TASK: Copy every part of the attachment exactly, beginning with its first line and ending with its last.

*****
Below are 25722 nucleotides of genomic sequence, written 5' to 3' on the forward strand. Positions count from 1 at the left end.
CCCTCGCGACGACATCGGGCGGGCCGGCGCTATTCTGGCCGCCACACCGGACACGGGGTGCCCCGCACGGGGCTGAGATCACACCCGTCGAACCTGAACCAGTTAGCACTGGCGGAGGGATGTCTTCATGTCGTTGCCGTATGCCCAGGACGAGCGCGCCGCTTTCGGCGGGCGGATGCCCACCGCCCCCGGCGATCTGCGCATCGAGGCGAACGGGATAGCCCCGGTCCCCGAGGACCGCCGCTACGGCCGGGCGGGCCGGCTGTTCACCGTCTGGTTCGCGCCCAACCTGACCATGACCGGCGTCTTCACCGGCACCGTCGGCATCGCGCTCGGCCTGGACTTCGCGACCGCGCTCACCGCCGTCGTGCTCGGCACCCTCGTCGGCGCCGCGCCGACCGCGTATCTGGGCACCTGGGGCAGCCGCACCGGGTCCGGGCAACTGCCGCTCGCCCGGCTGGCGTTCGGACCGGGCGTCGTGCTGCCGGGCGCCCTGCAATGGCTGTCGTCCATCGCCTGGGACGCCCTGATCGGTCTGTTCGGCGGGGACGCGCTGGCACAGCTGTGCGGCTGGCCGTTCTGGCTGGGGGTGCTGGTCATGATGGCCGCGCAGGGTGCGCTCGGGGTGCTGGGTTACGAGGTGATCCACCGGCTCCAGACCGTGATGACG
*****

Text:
Below are 25722 nucleotides of genomic sequence, written 5' to 3' on the forward strand. Positions count from 1 at the left end.
CCCTCGCGACGACATCGGGCGGGCCGGCGCTATTCTGGCCGCCACACCGGACACGGGGTGCCCCGCACGGGGCTGAGATCACACCCGTCGAACCTGAACCAGTTAGCACTGGCGGAGGGATGTCTTCATGTCGTTGCCGTATGCCCAGGACGAGCGCGCCGCTTTCGGCGGGCGGATGCCCACCGCCCCCGGCGATCTGCGCATCGAGGCGAACGGGATAGCCCCGGTCCCCGAGGACCGCCGCTACGGCCGGGCGGGCCGGCTGTTCACCGTCTGGTTCGCGCCCAACCTGACCATGACCGGCGTCTTCACCGGCACCGTCGGCATCGCGCTCGGCCTGGACTTCGCGACCGCGCTCACCGCCGTCGTGCTCGGCACCCTCGTCGGCGCCGCGCCGACCGCGTATCTGGGCACCTGGGGCAGCCGCACCGGGTCCGGGCAACTGCCGCTCGCCCGGCTGGCGTTCGGACCGGGCGTCGTGCTGCCGGGCGCCCTGCAATGGCTGTCGTCCATCGCCTGGGACGCCCTGATCGGTCTGTTCGGCGGGGACGCGCTGGCACAGCTGTGCGGCTGGCCGTTCTGGCTGGGGGTGCTGGTCATGATGGCCGCGCAGGGTGCGCTCGGGGTGCTGGGTTACGAGGTGATCCACCGGCTCCAGACCGTGATGACG